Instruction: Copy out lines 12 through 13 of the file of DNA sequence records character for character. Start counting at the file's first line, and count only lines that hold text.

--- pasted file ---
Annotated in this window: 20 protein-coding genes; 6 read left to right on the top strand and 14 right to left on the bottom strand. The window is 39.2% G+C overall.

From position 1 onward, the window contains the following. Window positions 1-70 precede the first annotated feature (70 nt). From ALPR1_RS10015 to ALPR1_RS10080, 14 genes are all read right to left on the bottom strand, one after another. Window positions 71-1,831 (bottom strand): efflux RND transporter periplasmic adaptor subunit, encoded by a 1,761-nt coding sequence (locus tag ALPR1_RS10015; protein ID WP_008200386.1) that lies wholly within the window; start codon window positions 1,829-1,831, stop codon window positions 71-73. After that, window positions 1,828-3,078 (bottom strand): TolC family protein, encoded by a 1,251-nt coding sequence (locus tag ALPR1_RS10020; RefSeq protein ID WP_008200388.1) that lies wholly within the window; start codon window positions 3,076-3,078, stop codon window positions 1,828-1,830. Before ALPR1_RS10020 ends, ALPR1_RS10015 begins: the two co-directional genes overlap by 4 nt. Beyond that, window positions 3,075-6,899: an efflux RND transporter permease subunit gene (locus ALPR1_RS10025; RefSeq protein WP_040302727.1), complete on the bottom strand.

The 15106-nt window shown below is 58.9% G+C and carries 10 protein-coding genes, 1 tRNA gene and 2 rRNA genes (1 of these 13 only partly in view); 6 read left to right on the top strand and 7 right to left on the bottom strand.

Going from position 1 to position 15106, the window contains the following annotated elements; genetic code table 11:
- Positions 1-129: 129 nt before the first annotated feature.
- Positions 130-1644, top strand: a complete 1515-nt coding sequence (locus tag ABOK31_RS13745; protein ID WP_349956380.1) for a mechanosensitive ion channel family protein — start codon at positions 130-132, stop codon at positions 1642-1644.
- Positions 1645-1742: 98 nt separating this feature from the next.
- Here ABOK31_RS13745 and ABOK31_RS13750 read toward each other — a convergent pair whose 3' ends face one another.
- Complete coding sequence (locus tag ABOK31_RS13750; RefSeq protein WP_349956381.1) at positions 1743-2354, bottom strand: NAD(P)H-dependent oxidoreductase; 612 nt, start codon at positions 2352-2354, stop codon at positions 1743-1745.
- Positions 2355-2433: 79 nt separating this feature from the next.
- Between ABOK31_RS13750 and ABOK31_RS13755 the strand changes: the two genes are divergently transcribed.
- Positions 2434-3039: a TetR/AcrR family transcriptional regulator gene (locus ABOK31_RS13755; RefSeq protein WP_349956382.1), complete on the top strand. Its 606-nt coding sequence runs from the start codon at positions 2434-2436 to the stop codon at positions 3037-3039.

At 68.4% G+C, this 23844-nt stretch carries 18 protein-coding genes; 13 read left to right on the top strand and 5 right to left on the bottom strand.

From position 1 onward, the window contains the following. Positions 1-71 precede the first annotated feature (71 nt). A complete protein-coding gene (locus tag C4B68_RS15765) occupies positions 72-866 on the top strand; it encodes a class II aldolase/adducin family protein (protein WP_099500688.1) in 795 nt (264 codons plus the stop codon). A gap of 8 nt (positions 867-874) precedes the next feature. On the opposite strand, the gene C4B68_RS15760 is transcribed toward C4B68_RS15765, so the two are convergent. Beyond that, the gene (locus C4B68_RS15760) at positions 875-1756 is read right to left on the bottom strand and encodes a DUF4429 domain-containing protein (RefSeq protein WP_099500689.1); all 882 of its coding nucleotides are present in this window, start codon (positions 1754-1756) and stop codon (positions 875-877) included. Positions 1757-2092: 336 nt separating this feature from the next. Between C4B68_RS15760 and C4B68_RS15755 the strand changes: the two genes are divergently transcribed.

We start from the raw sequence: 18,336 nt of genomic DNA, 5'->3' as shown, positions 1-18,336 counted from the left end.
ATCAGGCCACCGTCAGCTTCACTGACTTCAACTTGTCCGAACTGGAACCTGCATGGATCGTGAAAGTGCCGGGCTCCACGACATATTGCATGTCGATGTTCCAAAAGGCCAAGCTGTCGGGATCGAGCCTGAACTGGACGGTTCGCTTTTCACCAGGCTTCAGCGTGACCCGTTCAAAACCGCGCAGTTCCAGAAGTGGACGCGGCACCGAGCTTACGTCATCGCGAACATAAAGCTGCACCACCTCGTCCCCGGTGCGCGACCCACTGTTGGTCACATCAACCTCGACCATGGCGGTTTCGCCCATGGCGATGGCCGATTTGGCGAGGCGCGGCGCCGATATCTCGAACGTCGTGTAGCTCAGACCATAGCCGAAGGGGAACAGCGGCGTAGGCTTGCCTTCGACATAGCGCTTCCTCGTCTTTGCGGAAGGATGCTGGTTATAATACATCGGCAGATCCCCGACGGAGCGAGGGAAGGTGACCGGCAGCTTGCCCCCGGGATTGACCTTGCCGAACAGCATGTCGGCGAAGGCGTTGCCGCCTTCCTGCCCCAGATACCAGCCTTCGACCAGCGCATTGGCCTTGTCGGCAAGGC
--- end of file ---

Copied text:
- Positions 2434-3039: a TetR/AcrR family transcriptional regulator gene (locus ABOK31_RS13755; RefSeq protein WP_349956382.1), complete on the top strand. Its 606-nt coding sequence runs from the start codon at positions 2434-2436 to the stop codon at positions 3037-3039.

At 68.4% G+C, this 23844-nt stretch carries 18 protein-coding genes; 13 read left to right on the top strand and 5 right to left on the bottom strand.